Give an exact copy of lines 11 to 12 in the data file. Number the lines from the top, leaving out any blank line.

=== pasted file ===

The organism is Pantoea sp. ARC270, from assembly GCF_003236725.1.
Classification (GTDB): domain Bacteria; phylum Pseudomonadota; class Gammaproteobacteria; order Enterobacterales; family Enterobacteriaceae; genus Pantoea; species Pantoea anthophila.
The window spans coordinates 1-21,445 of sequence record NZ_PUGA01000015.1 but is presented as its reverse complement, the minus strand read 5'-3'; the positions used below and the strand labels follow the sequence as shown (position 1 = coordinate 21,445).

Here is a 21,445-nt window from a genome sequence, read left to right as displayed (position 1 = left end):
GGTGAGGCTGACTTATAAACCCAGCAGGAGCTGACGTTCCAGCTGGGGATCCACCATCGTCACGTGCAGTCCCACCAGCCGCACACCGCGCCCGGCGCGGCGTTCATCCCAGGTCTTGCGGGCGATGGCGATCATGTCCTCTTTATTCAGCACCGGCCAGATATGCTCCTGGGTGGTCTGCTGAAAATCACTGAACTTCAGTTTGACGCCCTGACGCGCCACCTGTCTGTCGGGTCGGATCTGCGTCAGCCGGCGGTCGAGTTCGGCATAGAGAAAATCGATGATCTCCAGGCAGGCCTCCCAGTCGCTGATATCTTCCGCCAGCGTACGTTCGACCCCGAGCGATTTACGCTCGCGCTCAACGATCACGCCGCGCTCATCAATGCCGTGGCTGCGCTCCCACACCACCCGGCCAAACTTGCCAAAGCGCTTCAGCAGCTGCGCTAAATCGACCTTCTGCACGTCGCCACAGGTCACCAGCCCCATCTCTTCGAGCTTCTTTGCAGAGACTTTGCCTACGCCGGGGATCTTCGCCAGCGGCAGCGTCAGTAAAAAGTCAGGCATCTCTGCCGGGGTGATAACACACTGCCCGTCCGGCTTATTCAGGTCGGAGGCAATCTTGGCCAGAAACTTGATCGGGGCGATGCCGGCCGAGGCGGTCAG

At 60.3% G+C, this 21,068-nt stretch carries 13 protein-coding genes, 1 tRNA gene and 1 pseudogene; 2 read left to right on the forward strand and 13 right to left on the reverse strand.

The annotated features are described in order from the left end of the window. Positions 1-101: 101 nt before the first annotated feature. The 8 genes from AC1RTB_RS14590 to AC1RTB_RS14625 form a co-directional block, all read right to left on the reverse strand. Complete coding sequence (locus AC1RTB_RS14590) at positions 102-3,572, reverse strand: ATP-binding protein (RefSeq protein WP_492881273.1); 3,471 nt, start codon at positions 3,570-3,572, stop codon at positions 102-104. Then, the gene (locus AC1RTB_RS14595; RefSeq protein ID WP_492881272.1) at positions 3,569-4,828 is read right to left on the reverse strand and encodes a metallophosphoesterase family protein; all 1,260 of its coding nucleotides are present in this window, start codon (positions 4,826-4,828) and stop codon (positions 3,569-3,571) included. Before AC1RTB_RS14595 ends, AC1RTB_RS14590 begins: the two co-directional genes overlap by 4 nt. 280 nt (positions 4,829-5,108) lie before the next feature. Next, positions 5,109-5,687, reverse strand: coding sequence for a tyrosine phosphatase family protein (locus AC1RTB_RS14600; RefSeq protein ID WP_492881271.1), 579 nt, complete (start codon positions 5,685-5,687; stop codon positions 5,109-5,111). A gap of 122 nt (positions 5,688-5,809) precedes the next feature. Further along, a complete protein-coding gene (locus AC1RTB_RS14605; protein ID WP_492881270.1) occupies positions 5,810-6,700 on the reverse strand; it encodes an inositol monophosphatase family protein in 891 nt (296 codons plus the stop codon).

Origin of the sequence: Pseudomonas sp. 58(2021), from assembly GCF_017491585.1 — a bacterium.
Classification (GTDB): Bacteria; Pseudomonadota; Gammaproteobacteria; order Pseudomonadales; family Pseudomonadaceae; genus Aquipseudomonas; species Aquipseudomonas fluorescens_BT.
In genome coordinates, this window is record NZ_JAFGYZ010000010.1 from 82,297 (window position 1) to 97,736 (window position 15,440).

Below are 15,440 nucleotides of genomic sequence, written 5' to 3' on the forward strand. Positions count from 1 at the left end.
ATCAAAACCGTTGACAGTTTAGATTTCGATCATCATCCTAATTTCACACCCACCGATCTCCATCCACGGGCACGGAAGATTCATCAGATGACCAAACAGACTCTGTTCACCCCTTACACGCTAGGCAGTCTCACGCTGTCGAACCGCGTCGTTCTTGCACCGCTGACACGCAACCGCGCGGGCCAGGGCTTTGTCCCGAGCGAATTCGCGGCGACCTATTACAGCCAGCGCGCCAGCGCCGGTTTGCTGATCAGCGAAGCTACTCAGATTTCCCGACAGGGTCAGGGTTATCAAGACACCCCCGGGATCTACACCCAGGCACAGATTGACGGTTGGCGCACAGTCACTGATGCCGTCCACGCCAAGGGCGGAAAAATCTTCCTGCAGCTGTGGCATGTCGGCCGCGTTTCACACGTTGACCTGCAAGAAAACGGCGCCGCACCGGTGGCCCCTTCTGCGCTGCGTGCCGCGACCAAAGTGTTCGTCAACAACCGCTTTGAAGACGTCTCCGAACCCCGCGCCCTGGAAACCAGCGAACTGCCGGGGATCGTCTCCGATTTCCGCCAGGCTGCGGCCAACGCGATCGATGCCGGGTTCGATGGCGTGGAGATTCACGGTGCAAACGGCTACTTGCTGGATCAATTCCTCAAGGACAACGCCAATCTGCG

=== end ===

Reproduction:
Below are 15,440 nucleotides of genomic sequence, written 5' to 3' on the forward strand. Positions count from 1 at the left end.
ATCAAAACCGTTGACAGTTTAGATTTCGATCATCATCCTAATTTCACACCCACCGATCTCCATCCACGGGCACGGAAGATTCATCAGATGACCAAACAGACTCTGTTCACCCCTTACACGCTAGGCAGTCTCACGCTGTCGAACCGCGTCGTTCTTGCACCGCTGACACGCAACCGCGCGGGCCAGGGCTTTGTCCCGAGCGAATTCGCGGCGACCTATTACAGCCAGCGCGCCAGCGCCGGTTTGCTGATCAGCGAAGCTACTCAGATTTCCCGACAGGGTCAGGGTTATCAAGACACCCCCGGGATCTACACCCAGGCACAGATTGACGGTTGGCGCACAGTCACTGATGCCGTCCACGCCAAGGGCGGAAAAATCTTCCTGCAGCTGTGGCATGTCGGCCGCGTTTCACACGTTGACCTGCAAGAAAACGGCGCCGCACCGGTGGCCCCTTCTGCGCTGCGTGCCGCGACCAAAGTGTTCGTCAACAACCGCTTTGAAGACGTCTCCGAACCCCGCGCCCTGGAAACCAGCGAACTGCCGGGGATCGTCTCCGATTTCCGCCAGGCTGCGGCCAACGCGATCGATGCCGGGTTCGATGGCGTGGAGATTCACGGTGCAAACGGCTACTTGCTGGATCAATTCCTCAAGGACAACGCCAATCTGCG